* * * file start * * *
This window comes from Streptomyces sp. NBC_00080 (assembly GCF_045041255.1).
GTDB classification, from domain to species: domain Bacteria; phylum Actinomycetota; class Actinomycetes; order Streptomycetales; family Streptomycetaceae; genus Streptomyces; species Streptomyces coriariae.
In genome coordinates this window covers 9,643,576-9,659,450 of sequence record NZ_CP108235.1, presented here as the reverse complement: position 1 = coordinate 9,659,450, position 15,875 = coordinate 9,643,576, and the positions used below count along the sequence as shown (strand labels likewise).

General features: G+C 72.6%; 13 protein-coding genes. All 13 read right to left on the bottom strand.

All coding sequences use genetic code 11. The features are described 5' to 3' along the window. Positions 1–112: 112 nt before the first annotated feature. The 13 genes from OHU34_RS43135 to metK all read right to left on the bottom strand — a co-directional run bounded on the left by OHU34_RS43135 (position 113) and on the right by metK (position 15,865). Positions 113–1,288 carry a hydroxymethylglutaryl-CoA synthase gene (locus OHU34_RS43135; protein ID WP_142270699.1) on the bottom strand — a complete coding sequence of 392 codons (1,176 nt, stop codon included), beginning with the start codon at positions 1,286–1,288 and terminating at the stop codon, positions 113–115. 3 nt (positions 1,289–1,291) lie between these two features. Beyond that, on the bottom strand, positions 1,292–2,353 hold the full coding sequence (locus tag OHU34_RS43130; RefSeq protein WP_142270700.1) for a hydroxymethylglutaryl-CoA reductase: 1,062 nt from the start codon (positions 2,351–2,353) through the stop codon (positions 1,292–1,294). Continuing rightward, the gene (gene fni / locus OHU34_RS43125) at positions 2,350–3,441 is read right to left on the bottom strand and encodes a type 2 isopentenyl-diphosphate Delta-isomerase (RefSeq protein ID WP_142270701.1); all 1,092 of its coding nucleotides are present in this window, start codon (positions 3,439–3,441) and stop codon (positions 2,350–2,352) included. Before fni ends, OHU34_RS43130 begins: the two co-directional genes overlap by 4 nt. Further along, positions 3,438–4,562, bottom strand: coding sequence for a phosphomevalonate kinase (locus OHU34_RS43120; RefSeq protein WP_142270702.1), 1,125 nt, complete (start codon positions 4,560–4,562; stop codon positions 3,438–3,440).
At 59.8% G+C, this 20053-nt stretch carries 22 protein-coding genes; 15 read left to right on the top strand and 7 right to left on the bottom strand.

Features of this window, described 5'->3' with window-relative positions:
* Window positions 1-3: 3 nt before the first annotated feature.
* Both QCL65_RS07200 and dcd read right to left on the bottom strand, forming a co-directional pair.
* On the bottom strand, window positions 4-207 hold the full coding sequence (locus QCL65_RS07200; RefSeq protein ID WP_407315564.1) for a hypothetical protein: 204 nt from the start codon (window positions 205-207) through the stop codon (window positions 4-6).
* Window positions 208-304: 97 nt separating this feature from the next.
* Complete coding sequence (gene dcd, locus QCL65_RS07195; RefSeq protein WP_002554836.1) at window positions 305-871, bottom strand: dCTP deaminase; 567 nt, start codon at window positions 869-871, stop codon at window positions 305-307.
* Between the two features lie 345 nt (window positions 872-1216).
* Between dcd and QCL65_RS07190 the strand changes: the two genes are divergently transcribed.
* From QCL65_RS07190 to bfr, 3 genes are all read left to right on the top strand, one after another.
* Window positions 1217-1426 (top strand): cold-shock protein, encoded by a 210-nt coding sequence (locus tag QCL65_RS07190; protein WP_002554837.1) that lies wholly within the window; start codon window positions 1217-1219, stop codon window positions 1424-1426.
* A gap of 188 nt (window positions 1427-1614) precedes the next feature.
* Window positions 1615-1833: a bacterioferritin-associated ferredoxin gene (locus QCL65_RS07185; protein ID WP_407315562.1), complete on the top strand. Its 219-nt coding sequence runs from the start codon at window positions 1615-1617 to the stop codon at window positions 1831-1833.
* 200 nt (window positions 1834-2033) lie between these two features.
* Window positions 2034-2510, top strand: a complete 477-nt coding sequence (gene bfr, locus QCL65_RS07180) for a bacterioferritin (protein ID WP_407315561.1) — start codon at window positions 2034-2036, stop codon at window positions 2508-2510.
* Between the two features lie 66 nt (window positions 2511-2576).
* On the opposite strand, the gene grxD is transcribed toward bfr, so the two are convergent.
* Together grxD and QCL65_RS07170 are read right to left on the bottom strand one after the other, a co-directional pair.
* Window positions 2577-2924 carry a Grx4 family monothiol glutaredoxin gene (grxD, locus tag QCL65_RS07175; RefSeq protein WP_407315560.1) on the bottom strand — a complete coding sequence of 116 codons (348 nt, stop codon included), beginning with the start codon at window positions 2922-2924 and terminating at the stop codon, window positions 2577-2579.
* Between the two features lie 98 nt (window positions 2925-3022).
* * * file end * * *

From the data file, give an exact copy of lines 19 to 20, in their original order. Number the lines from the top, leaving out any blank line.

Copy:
* 200 nt (window positions 1834-2033) lie between these two features.
* Window positions 2034-2510, top strand: a complete 477-nt coding sequence (gene bfr, locus QCL65_RS07180) for a bacterioferritin (protein ID WP_407315561.1) — start codon at window positions 2034-2036, stop codon at window positions 2508-2510.